Nathalie Verdeille

Tiffany & Co. has snared a formidable — and familiar — design talent to lead its core jewelry and high jewelry categories, WWD has learned.

Nathalie Verdeille, who has been creative director for jewelry at Cartier since 2005, is to become Tiffany’s vice president, artistic director of jewelry and high jewelry. She is expected to start in the role later this year.

Verdeille is known to Tiffany parent LVMH Moët Hennessy Louis Vuitton as she previously led high jewelry design at Chaumet, which is part of LVMH’s watches and jewelry business division.

At Tiffany, she will report to Alexandre Arnault, executive vice president, product and communications, who is shaking up the iconic American jeweler with key hires and high-profile campaigns featuring a slate of buzzy new brand ambassadors, including Anya Taylor-Joy, Tracee Ellis Ross and Eileen Gu.

“Nathalie is an accomplished and renowned designer in the jewelry industry and joins us with an impressive portfolio of work,” Arnault said in an internal announcement seen by WWD. “In this new role, Nathalie will be responsible for leading the creative vision for our jewelry and high jewelry designs. She will lead the design team and work closely with cross-functional partners as well as the regions and markets to ensure flawless innovation, design, product prototyping, and follow-up and alignment with the overall product strategy.”

Verdeille graduated from the prestigious Haute École de Joaillerie​ in Paris in 1997, and immediately went to work for Lorenz Bäumer, one of a clutch of high jewelry designers and brands on Place Vendôme, according to her LinkedIn profile.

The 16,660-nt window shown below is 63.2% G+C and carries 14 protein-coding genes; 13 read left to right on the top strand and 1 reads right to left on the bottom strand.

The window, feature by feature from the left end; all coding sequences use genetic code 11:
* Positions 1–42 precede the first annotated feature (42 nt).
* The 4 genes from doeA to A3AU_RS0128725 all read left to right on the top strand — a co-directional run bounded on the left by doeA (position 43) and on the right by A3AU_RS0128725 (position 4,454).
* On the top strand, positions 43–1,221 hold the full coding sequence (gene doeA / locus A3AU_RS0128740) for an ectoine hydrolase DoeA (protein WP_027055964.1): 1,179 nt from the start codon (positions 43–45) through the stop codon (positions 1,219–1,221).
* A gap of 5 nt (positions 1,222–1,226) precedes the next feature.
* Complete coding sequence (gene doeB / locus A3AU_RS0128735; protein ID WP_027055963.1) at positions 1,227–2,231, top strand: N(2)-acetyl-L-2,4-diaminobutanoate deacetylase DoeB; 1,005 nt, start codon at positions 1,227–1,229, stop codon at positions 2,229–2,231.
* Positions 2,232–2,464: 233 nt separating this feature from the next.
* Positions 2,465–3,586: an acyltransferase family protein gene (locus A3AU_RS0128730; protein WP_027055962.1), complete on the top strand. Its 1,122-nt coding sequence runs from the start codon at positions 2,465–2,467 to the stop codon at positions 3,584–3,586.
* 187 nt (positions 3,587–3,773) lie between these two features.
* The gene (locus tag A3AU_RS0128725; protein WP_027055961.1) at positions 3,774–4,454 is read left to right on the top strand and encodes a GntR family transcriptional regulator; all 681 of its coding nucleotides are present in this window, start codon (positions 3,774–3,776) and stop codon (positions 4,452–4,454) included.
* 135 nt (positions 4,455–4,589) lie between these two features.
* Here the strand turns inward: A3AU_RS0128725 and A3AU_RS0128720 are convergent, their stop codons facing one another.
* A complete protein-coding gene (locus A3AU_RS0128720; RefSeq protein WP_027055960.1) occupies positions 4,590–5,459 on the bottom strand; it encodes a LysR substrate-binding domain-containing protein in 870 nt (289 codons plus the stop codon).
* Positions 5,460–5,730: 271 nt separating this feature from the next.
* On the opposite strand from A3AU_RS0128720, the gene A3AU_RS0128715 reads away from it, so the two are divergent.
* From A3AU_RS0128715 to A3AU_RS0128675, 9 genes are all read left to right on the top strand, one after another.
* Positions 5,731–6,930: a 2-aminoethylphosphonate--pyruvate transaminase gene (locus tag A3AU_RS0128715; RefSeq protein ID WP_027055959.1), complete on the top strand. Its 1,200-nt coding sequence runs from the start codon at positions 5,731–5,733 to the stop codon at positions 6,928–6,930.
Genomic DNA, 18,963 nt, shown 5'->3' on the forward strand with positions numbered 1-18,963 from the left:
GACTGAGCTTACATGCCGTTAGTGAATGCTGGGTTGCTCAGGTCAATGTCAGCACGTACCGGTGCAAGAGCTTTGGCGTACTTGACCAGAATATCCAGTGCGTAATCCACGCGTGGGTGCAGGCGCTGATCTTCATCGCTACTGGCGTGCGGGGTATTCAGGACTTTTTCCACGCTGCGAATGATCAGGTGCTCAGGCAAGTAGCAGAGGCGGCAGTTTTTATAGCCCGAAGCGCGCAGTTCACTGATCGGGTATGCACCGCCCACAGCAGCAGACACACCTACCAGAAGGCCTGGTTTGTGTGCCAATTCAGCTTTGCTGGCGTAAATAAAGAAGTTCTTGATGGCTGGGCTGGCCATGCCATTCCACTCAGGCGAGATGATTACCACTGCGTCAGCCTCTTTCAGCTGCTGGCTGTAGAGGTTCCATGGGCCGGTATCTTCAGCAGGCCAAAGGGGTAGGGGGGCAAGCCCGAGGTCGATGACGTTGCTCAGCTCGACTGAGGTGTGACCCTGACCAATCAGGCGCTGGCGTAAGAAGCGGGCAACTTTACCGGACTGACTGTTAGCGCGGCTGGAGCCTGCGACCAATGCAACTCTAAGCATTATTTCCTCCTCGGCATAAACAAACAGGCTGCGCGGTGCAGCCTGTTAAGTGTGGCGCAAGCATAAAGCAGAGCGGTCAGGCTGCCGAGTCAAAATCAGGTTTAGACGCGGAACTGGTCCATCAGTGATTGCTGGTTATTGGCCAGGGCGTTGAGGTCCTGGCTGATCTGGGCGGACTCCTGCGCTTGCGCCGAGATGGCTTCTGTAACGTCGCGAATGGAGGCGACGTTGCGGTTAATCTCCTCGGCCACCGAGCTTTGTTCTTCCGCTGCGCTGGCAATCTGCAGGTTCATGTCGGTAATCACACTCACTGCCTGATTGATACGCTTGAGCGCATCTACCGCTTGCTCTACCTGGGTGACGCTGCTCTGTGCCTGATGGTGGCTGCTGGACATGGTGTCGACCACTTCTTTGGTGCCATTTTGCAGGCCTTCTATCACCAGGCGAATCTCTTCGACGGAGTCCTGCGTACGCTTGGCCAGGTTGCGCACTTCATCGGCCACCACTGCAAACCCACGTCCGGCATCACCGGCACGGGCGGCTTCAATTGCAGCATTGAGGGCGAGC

Following a brief stint at Cartier, she moved over to Chaumet for three-and-a-half years, before rejoining Cartier in 2005 to lead its jewelry design.

Last March, Arnault recruited Ruba Abu-Nimah from Revlon to become Tiffany’s executive creative director, marketing and communications. Abu-Nimah’s connections within New York’s underground creative field are expected to fuel a more forward-thinking brand image.

As reported, Tiffany also tapped Peter Marino, LVMH’s go-to architect, to take over the renovation of the brand’s historic Fifth Avenue flagship.

Arnault is part of a trio of LVMH executives tapped to unlock potential at Tiffany. The other two are Anthony Ledru, who became Tiffany’s chief executive officer after a career mostly in the U.S. jewelry business and several years in Paris at Louis Vuitton. Meanwhile, Vuitton chairman and CEO Michael Burke was appointed chairman of the Tiffany board.

Beyond its financial might and management brain trust, the world’s largest luxury group has global expertise in real estate, retail development and CRM, gleaned from some 75 brands and 160,000 employees across fashion and leather goods, wines and spirits, perfumes and cosmetics, selective retailing and hospitality.

Before Tiffany, Alexandre Arnault was CEO of LVMH-owned luggage-maker Rimowa. At Tiffany, he is leveraging his digital acumen, Millennial perspective, marketing and branding know-how, and network of connections in Silicon Valley. In addition to revving up Rimowa with zesty colors, buzzy collaborations, standout stores and new product categories, the young Arnault took charge in accelerating LVMH’s digital transformation.

See also:

EXCLUSIVE: Tiffany & Co. Unveils Three New House Faces and a Sneak Peek of Collection

Tiffany Taps Architect Peter Marino for Flagship: Sources

LVMH Supercharges Management at Tiffany